October 20, 2011
(These notes were randomly jotted between November 1987 and May 1988, when one of my periodic crises had rendered me practically destitute, without office, without work, without the perks that go with the office. The point to appreciate is that I had lots of leisure. In those pre word processor days, writing was a heroic task and needed great determination and lots of leisure. But I could proceed no further than forty or forty five handwritten foolscap pages, because in June 1988, I was posted to the CID and assigned the investigation of cases registered against the members of so called “Cooperative Mafia”. The many cases that we launched against influential political figures as well as high profile IAS officers left me no time for anything else for quite some time. It put an end to this project.
I must put in the all important caveat. I deliberately approached the subject in an elliptical, non linear fashion for fear of exposing the identity of the persons concerned. Adequate precaution was also necessary because identification of the characters due to some coincidence or chance resemblance could seriously expose me to the danger of personal harm; if not actually murder, the loss of a few limbs was a distinct possibility. I’ll tell you why; one of my closest friends threatened to shoot me should I dare to immortalize him or his father in law- a senior police officer himself- in my ephemeral memoir which was certainly not going to see the light of the day.
This is the opening two paragraphs
of Manoje Nath’s Blog for February 24, 2011. It is delightful reading. It’s rare to encounter a figure who is also a good writer. I have read a number of his posts and burst out laughing at his observations.
I want you to read this and enjoy it (as I did).
There is a lot in here and being an American, I don’t understand everything going on. I am expert on American Criminal Justice which is a heavily decentralized organization (14,000 separate law enforcement agencies). My impression is that India has a highly centralized bureaucratic organization for policing. As a fan of more centralization in my country, you at times have me worried that it might not be such a good idea, but as I have said being an American, I don’t always understand how things work on the Indian Subcontinent.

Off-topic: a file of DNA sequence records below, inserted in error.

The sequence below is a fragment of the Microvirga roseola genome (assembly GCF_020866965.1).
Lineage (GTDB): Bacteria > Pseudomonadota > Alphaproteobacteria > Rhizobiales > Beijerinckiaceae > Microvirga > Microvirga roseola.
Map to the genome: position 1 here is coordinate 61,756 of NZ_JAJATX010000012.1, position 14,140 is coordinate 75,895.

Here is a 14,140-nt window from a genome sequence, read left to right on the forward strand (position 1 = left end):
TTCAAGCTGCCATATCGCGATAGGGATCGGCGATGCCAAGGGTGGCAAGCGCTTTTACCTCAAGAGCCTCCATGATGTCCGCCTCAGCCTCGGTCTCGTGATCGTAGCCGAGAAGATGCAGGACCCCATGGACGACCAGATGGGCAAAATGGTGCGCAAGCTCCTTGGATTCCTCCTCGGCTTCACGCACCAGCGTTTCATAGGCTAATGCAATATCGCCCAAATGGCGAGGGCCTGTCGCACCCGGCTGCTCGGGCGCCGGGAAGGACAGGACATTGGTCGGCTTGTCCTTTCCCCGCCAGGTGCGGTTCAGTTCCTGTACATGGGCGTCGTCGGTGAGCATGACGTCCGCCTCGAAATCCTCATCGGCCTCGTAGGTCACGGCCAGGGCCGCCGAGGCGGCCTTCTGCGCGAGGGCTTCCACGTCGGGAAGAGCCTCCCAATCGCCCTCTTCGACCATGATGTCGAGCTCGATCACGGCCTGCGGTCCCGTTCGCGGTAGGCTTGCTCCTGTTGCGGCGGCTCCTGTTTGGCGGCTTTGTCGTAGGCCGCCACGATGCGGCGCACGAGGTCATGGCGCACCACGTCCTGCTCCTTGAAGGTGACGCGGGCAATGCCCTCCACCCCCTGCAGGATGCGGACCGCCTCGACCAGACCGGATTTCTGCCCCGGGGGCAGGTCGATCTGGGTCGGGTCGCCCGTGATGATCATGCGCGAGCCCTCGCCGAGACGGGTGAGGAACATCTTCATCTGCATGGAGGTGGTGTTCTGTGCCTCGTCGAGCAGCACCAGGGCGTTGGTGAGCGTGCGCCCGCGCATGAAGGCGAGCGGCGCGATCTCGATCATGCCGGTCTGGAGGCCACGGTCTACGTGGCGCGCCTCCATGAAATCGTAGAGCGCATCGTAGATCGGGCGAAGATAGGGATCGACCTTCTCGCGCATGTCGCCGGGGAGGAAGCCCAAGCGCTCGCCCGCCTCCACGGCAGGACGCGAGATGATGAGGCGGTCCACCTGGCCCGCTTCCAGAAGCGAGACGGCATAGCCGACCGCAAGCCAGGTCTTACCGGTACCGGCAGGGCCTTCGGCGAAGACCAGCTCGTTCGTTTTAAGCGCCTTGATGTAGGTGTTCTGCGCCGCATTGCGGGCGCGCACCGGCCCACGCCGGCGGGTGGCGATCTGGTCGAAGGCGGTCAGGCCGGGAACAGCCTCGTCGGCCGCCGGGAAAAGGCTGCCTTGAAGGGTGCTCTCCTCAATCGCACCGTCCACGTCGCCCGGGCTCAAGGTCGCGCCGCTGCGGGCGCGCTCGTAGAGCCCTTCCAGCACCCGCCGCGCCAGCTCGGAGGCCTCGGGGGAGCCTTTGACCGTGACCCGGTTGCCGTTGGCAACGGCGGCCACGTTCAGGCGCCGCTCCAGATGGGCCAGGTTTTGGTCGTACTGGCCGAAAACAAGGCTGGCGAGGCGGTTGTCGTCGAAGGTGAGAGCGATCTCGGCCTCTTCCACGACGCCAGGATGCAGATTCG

What I do understand is that Manoje Nath is a fine writer and I admire his work.
I think you will too, so please follow the link and read his story.
James Alan Pilant
June 3, 2011
Kukkumol comments on “The Health Hazards of Cell Phone and Cell Tower Radiations“
All the electronic equipments are dangerous to human health. Now we are habituated of all the equipments. Now we cannot go back to stone age. We have to accept the fact, we are living in a dangerous planet called earth. Every one know Smoking dangerous to health, when ever Government want to to stop smoking, automatically it has increased. Before we were smoking and chewing pan, now we started with all the Gutkas, than the advertisement came for Mobile phones, every one knows that this causes cancer. Now billions of people using mobiles. We are like children, if parents says Son don’t touch this, this is fire. Immediately Child want to to touch the fire, after getting hurt, he will stop. In the same manner when we have cancer than we will stop. Don’t forget we are from Adam’s family……
May 11, 2011
In India, they are having a nation wide discussion, a debate over what can be done about corruption in that country. They have policemen who take bribes apparently as a regular part of their income. They have governmental scandals involving utterly incredible amounts of money.
Here we don’t have much of that kind of corruption. Because of this we think of ourselves as a less corrupt nation. In fact, we think highly of ourselves here in the United States.